• Zhang Yimou, director of Red Sorghum, Ju Dou, and his masterpiece Raise the Red Lantern, as well as Hero and The House of Flying Daggers.

Of course, my questions about the poll don't end there. A number of movies that usually wind up on such lists are missing from this one, and for at least some of the following films I would correct the omission in my own favorites list:

  • F.W. Murnau's Sunrise (#11) is on the list, but where is the horror classic Nosferatu?
  • Ingmar Bergman's Persona (#18) is his only film on the list, which omits art-house perennials Autumn Sonata, Fanny and Alexander, The Seventh Seal, Scenes from a Marriage (possibly ineligible because it was originally made for television), Smiles of a Summer Night, and Wild Strawberries (#10 in 1972).
  • Satyajit Ray is represented by Pather Panchali (#35), but Charulata, The Chess Players, Mahanagar, The Music Room, or The World of Apu could be additional choices. And while we're on the subject of Indian directors, shouldn't Bimal Roy (Parineeta, Devdas, Bandini) and Guru Dutt (Pyaasa, Kaagaz Ke Phool, Chaudhvin Ka Chand, Sahib Bibi aur Ghulam (dance scenes; dialogue scenes directed by Abrar Alvi)) also receive recognition? That one of the largest and most vibrant film industries in the world is represented by one film by one director is a major oversight.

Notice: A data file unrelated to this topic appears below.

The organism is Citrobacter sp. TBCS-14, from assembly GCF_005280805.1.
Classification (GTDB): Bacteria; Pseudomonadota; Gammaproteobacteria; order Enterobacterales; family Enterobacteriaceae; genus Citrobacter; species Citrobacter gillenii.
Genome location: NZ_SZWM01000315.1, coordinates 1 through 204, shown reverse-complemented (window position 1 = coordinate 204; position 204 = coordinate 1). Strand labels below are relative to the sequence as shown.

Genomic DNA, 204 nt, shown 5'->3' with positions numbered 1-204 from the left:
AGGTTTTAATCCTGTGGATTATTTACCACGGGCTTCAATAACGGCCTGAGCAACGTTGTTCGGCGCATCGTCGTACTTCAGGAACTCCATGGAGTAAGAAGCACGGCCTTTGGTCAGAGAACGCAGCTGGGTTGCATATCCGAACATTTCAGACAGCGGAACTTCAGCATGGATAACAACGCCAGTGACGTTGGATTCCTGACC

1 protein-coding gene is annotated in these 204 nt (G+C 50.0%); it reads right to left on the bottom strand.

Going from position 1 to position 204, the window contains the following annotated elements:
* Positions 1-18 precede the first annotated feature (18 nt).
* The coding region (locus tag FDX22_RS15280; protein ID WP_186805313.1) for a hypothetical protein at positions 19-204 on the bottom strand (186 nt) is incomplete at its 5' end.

• Noir is represented by Billy Wilder's Sunset Boulevard (#78), Carol Reed's The Third Man (#63), and perhaps Alfred Hitchcock's Vertigo (#2), but also possibly worthy are Howard Hawks' The Big Sleep (another of my ten favorite films), John Huston's The Maltese Falcon, Jacques Tourneur's Out of the Past, Charles Vidor's Gilda, Orson Welles' The Lady from Shanghai, or Wilder's Double Indemnity, my choice for the true Best Picture of 1944.
  • Jean-Luc Godard's takes on the 1960s Pierrot le fou (#84) and Le Mépris (Contempt, #54) make the list, but should Mike Nichols' iconic The Graduate also find a place?

I can't help agreeing with the sentiments of the anonymous reviewer for the The Sheffield & Rotherham Independent Supplement in 1899, who wrote, "Most of the numerous attempts to draw up a list of the hundred best [works]. . .have been distressing failures." We can look forward to a Sight and Sound "greatest films of all time" list that fails differently in 2032.

Update 6 January 2023: The Guardian is reporting that Ni Zhen, the 84-year-old screenwriter of Raise the Red Lantern (1991), died last month. The cause of death was not announced, but the lede states that "A spate of deaths among celebrities and public figures across China has sparked concerns that the actual death toll from Covid-19 may be far higher than authorities are reporting."

  1. In this post I will follow the naming conventions of Sight and Sound, in which foreign-language titles are often (but not always) translated into English.